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KISS Made Me Gay

I've often wondered,And that morning it hit me: My fascination began in 1977, when I removed the Charlie's Angels posters from my bedroom walls and joined the KISS Army.
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Tommy Thayer, Gene Simmons, Peter Criss and Paul Stanley of KISS (Photo by Jim Spellman/WireImage)
Tommy Thayer, Gene Simmons, Peter Criss and Paul Stanley of KISS (Photo by Jim Spellman/WireImage)

The revelation occurred this past weekend after a morning text message from my best friend Marsha in Tennessee. Her elementary-age boys play little-league baseball. I never did. I was a boy who didn't like sports.

Marsha: "Morning, doll. Sitting at first All Star B-ball Tourney of the summer. Yes, I do think I'll drag you to at least one of these games when you visit. Definitely a little perspective for you. HA HA HA HA. I soooo do not fit in with these moms. Geesh."

Me: "If YOU drag me to one of those sports-ball games it'll be with a cooler full of beer and me dialing up the "You go, girl!" factor. Consider yourself warned."

Marsha: "Oh, yes, yes, yes. You can endure one. We'll sneak in some vodka. Gurl, you'll be fine."

Me: "I'm serious. I'll wear cha-cha heels and a sundress! You better think long and hard about it."

Marsha: "You need a two-hour stent of what I endure on the weekends."

Me: "NO. I. DON'T."

Marsha: "HA HA HA HA HA. But it's such an easy button to push with you. Giggling thinking about it. Especially you in cha-cha heels!"

Me in cha-cha heels, I thought.

Marsha knows I love drag queens. I mean they entertain me. She loves them too. I introduced her to her first. Together we've attended shows in many cities throughout the Midwest and south Florida. I've often wondered, Why my fascination? When did it begin? And that morning it hit me: My fascination began in 1977, when I removed the Charlie's Angels posters from my bedroom walls and joined the KISS Army.

My first KISS album was KISS Alive!, and I was hooked. I wanted to be Peter Criss. One Halloween I bought a box of KISS makeup at a local Main Street gift shop and painted up. That Christmas my parents gave me a set of drums purchased from J.C. Penney's catalogue. My fascination with the drums didn't last, but KISS had captivated me.

For my 10th birthday Mom took me to a KISS concert -- their Dynasty tour -- at Robert's Stadium in Evansville, Ind. Judas Priest was the opening act. Even though our seats were a good distance away from the stage, I remember feeling the heat from the pyrotechnics and my ears ringing afterwards during the hour drive home. I was in heaven! A few months later I bought another box of KISS makeup, and my cousins and I orchestrated our own KISS concert in my grandparents' basement. Family and neighbors served as our "fans" and feigned their excitement as they hooted and hollered, sounding more like country music fans than hard-rock fanatics, while my cousins and I lip-synched to the LPs and pretended to play borrowed guitars and my J.C. Penney drums.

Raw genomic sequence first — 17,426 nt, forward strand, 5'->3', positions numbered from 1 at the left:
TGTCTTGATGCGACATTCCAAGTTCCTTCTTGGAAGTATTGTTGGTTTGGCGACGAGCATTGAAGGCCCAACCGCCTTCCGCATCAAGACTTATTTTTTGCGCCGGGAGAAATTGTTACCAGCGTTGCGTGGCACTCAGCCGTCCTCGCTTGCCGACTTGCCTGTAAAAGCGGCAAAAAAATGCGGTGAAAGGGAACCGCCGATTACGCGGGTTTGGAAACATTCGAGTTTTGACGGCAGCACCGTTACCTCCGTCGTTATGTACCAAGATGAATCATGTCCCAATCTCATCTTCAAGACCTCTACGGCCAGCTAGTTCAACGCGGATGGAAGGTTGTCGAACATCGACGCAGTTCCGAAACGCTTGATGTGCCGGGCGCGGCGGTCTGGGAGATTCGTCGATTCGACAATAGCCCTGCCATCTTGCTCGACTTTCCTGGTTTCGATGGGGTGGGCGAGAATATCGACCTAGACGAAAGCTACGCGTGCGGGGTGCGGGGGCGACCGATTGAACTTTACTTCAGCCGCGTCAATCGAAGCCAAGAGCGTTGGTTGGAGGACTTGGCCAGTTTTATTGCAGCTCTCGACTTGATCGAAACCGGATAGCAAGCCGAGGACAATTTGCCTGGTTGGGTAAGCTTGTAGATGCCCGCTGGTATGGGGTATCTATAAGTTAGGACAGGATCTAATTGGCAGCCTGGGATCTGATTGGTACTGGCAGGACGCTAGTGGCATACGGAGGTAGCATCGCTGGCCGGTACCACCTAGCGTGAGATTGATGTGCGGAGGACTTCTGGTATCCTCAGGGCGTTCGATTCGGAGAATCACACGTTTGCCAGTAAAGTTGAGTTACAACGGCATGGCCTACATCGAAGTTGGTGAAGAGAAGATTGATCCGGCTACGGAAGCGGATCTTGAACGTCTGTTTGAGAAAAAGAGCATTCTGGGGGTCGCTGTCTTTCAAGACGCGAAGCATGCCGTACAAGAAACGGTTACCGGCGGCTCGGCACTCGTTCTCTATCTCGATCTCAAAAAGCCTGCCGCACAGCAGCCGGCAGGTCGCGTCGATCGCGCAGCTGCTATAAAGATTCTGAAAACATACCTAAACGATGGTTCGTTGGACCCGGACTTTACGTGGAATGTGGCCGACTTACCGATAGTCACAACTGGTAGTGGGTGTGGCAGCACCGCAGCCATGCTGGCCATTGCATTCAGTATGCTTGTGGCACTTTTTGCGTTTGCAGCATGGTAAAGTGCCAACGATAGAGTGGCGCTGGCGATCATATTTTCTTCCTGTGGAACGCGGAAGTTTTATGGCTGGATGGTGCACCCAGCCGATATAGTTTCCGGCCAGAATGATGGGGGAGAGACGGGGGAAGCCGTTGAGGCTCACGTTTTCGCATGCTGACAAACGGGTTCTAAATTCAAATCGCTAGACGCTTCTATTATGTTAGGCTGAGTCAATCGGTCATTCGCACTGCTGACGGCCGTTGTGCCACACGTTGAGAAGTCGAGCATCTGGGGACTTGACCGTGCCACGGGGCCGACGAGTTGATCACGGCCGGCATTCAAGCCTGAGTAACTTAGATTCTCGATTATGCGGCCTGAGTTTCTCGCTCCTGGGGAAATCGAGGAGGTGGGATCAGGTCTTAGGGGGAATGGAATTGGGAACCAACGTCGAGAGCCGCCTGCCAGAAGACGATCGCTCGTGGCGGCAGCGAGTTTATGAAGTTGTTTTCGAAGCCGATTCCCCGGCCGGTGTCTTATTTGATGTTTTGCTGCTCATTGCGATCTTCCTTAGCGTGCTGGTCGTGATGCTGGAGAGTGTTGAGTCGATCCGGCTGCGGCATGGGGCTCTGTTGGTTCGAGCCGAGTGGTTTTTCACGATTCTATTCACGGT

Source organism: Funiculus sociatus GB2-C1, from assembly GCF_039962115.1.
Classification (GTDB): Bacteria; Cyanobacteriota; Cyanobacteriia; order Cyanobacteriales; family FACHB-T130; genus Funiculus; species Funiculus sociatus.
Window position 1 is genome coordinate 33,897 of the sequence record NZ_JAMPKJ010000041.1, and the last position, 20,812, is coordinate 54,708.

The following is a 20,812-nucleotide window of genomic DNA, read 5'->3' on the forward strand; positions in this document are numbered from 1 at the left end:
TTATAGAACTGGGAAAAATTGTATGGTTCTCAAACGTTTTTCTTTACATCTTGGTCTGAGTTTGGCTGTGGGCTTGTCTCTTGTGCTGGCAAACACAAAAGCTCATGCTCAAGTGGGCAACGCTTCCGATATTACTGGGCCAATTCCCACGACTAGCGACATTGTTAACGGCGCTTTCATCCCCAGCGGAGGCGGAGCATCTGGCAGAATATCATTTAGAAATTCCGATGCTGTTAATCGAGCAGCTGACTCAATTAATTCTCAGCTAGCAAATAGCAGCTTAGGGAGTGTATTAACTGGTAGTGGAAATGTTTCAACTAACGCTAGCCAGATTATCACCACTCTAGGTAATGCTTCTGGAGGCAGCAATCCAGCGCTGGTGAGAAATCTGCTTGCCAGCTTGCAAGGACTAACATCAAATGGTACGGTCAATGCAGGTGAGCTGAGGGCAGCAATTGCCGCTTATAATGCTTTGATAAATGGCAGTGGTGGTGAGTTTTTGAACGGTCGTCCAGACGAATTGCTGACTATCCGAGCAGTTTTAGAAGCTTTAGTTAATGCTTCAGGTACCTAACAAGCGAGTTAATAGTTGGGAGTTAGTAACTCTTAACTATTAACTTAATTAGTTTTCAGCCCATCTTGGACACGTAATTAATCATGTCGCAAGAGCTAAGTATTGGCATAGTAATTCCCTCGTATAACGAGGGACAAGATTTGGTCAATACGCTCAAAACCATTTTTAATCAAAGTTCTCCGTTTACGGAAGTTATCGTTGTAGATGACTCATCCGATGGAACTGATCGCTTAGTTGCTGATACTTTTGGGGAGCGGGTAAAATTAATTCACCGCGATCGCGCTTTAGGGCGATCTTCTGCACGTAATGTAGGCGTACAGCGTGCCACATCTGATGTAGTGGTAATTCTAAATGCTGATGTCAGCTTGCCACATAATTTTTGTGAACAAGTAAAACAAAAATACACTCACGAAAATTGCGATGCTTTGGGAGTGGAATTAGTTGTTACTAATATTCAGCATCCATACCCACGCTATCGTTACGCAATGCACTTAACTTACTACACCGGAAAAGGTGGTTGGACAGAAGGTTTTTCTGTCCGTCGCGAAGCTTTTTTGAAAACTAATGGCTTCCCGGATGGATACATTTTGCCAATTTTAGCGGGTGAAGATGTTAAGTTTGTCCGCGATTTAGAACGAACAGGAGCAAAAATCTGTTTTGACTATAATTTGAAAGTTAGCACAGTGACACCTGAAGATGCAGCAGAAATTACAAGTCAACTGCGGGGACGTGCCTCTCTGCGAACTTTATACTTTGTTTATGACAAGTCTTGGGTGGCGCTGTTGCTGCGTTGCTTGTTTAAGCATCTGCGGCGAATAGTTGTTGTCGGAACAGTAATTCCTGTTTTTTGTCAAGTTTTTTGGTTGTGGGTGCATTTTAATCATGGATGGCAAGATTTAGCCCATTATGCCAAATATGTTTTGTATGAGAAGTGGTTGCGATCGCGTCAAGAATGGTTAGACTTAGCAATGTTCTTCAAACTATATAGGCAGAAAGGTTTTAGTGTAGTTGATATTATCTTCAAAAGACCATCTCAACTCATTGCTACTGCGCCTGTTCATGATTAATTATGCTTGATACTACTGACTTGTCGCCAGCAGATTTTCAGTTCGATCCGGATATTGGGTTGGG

As I grew into a teenager, my music interests branched into heavy-metal bands like Mötley Crüe, Whitesnake, Poison, RATT and of course Ozzy Osbourne. I was a hair-band head banger with a mullet and a secret: I was gay.

During my early 20s, after I finally found my first gay bar and the community I'd longed for, I witnessed my first drag show. Instantly I fell in love. The glitz and glamor, the theatrics and creativity: It all felt so familiar. It was as if I belonged. I watched the queens lip-synching and felt I knew a little bit about it. After all, I'd done the same in Peter Criss makeup. After that night I abandoned my heavy-metal world (and my mullet) and willingly entered one filled with Broadway show tunes and divas like Diana Ross, Tina Turner, Bette Midler, Cher and Madonna.

OK, I admit it: At age 10 I did own a few diva albums. Bette Midler was my favorite. Also Tina Turner. But I kept those records surreptitiously stashed between my KISS albums in my KISS poster-papered bedroom. In my small, southern Indiana hometown, KISS was for boys; the Divine Ms. M was not.

After Marsha's texts this weekend, I spent the afternoon perusing '80s heavy-metal videos on YouTube -- a sort of road trip through my youth -- and something else in me clicked. Standing there in that Evansville gay bar so many years ago, I unknowingly traded one form of drag for another. The hair, the makeup and the thigh high boots -- especially the thigh-high boots! My first drag show wasn't at age 23; it was at age 10: the KISS concert with my mom. My fascination with drag was born from KISS. I see it so clearly; even the heavy-metal band members in the YouTube videos look like drag queens, and so do their fans.

I feel so much better.

Perhaps this summer I will go with Marsha to her sons' little-league game and wear a sundress and cha-cha heels. If anyone asks, I'll blame KISS and my mother. "She took me to their concert when I was 10," I'll say. "She let me wear their makeup."

"Yes, it's true," Marsha will say, nodding. "KISS made him this way."

People in the Bible Belt will totally buy it.

After the little-league game, Marsha and I can go to a drag show. I'll let her wear my cha-cha heels.

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